**4:50—5:30pm**

Ordinary potential theory is concerned with (pluri)subharmonic functions in the complex plane (or on higher dimensional real or complex manifolds). These functions can also be thought of as defining hermitian metrics on line bundles. Non–commutativity enters when one passes to holomorphic vector bundles with fibers of dimension > 1 and hermitian metrics on them. Such hermitian metrics locally can be represented by self adjoint matrix functions, and taking the curvature of the metric is analogous to applying the Laplacian to a scalar valued function. In the talk I will discuss properties of positively/negatively curved metrics, i.e. matrix functions, that generalize properties of (pluri)sub– and superharmonic functions.

**9:30—10:00am**

**10:00—10:40am**

*Joint work with K. Liechty*

We present an exact solution to the large *N* limit of the six–vertex model with partial domain wall boundary conditions in the ferroelectric phase. The solution consists of two steps. In the first step we derive a formula for the partition function involving the determinant of a matrix of mixed Vandermonde/Hankel type. This determinant can be expressed in terms of a system of discrete orthogonal polynomials, which can then be evaluated asymptotically by comparison with the Meixner polynomials.

**10:50—11:30am**

*Joint work with T. Bothner, P. Deift, and I. Krasovsky*

We study the determinant *det(I-γK _{s}), 0 < γ < 1*, of the Fredholm operator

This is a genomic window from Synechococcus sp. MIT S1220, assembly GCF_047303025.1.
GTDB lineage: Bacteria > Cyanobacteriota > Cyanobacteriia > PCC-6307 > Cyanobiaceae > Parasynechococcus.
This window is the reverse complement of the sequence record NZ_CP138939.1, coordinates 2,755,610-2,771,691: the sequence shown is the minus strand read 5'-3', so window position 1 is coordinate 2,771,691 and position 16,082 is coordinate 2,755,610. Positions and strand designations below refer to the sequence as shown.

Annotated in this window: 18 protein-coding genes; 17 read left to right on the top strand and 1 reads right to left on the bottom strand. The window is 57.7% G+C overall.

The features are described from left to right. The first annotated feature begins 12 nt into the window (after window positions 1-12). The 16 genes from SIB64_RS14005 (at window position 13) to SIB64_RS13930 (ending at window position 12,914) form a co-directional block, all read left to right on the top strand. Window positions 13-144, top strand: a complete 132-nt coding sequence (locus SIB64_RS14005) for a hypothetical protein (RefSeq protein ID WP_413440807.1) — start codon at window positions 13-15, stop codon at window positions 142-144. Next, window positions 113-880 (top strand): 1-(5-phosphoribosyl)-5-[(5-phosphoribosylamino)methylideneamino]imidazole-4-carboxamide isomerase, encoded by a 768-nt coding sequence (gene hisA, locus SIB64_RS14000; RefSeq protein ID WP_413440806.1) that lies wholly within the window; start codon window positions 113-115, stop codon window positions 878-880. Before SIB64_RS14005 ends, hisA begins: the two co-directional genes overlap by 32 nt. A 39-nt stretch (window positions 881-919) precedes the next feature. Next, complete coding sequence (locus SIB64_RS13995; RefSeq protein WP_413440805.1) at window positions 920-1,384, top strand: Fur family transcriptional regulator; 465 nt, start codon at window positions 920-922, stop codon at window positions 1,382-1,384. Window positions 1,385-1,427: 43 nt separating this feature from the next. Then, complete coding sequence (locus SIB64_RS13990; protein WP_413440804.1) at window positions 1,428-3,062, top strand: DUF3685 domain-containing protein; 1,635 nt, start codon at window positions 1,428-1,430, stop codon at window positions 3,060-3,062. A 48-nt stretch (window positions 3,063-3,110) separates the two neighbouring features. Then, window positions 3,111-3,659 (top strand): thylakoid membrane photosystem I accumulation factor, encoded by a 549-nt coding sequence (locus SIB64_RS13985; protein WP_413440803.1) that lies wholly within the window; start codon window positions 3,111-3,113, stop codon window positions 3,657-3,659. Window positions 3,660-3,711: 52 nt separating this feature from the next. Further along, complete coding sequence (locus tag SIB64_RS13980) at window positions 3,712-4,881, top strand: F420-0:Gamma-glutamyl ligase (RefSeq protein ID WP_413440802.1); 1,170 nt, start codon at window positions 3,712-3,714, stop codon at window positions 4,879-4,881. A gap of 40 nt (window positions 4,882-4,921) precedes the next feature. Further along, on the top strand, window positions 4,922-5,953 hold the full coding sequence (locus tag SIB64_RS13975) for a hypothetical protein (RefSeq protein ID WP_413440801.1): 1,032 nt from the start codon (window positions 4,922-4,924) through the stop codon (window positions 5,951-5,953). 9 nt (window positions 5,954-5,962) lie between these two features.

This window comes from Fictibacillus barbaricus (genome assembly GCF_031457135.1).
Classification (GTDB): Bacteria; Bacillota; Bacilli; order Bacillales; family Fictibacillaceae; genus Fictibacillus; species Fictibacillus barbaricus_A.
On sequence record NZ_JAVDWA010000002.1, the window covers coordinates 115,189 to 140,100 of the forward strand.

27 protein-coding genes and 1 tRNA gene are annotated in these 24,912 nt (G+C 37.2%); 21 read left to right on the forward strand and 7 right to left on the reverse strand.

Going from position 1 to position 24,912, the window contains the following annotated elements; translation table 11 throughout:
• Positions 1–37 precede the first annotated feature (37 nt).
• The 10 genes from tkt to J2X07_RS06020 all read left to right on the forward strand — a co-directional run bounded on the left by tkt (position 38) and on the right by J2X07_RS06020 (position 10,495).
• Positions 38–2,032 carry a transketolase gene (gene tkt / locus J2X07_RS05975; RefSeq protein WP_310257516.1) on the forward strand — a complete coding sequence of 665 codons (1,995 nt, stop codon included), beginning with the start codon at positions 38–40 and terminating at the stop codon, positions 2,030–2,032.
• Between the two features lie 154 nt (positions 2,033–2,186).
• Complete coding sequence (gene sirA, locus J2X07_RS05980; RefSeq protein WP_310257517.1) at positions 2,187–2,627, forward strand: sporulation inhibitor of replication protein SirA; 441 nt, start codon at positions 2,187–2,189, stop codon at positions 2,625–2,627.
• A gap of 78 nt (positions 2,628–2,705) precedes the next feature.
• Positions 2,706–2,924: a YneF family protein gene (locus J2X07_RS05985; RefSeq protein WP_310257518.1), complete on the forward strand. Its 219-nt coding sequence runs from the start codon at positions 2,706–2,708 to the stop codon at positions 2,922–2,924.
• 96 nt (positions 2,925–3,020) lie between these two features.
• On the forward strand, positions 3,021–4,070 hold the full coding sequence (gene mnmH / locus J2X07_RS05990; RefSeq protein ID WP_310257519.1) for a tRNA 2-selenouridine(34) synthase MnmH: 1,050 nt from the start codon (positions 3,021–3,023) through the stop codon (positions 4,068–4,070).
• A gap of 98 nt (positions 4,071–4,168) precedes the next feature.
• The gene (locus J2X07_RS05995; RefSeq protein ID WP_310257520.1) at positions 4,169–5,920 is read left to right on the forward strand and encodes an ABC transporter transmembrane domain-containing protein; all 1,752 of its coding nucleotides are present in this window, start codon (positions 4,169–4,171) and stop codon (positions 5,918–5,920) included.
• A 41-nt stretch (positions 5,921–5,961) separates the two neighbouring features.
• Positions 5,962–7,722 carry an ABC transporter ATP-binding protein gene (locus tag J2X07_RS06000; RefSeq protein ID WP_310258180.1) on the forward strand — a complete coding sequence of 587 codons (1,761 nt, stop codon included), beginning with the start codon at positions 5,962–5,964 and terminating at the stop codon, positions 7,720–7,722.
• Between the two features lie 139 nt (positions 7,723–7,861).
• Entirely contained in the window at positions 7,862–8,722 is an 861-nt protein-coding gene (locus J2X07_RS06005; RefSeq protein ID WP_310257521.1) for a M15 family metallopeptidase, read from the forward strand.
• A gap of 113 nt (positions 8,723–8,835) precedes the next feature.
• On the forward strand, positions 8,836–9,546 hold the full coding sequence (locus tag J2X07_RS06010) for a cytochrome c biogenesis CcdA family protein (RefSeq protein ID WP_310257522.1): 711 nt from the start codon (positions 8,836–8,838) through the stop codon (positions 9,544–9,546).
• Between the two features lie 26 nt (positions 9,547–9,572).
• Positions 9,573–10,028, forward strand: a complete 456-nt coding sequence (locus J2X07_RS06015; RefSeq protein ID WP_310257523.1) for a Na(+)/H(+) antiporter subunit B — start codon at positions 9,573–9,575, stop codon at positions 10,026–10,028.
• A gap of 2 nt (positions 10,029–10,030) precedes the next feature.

**11:40am—12:20pm**

For *Y* a subset of the complex plane, a β ensemble is a sequence of probability measures *Prob _{n,β,Q}* on

**12:30—2:00pm**

**2:00—2:40pm**

We construct a smooth function *f* that is flat at the origin, and is such that *∂u= f* has no flat solutions.

**2:50—3:30pm**

*Joint work with Beneteau, Kosinski, Liaw, Seco, and Sola*

A vector is cyclic for an operator or family of commuting operators if the closed invariant subspace it generates is the whole Hilbert space. A famous result of Smirnov and Beurling says that the cyclic vectors for the shift operator on the Hardy space on the disk are exactly the outer functions. Generalizing this result to more dimensions and in particular to polydisks is well-motivated by the fact that characterizing cyclic vectors for the Hardy space on the infinite polydisk is closely related to Nyman's dilation completeness problem, which is known to be equivalent to the Riemann hypothesis. In this talk we confine ourselves to two variables and we completely characterize the cyclic *polynomials* for the shift operators on a range of Hilbert spaces of analytic functions on the bidisk which include the Hardy space and the Dirichlet space. The answer depends on the size and nature of the zero set of the polynomials on the distinguished boundary of the bidisk.

**3:30—4:00pm**

**4:00—4:40pm**

*Joint work with A. Draux, V.A. Kalyagin and D.N. Tulyakov*

The classical A. Markov inequality establishes a relation between the maximum modulus or the *L ^{∞}([-1,1])* norm of a polynomial

**4:50—5:30pm**

*Joint work with A. Aptekarev and G. López–Lagomasino*

Pollaczek multiple orthogonal polynomials are type II Hermite–Padé polynomials orthogonal with respect to two simple measures supported on the positive semi–axis. These measures form a so–called Nikishin pair, with the feature that one of its generators is purely discrete. It is known that the large–degree asymptotics of such polynomials is governed by the solution of a vector equilibrium problem, which was previously computed by V. Sorokin. For the strong asymptotics we use the Riemann–Hilbert characterization of the Hermite–Padé polynomials and the corresponding non–linear steepest descent method. We discuss some of the main ingredients of this analysis and the asymptotic results obtained by this method.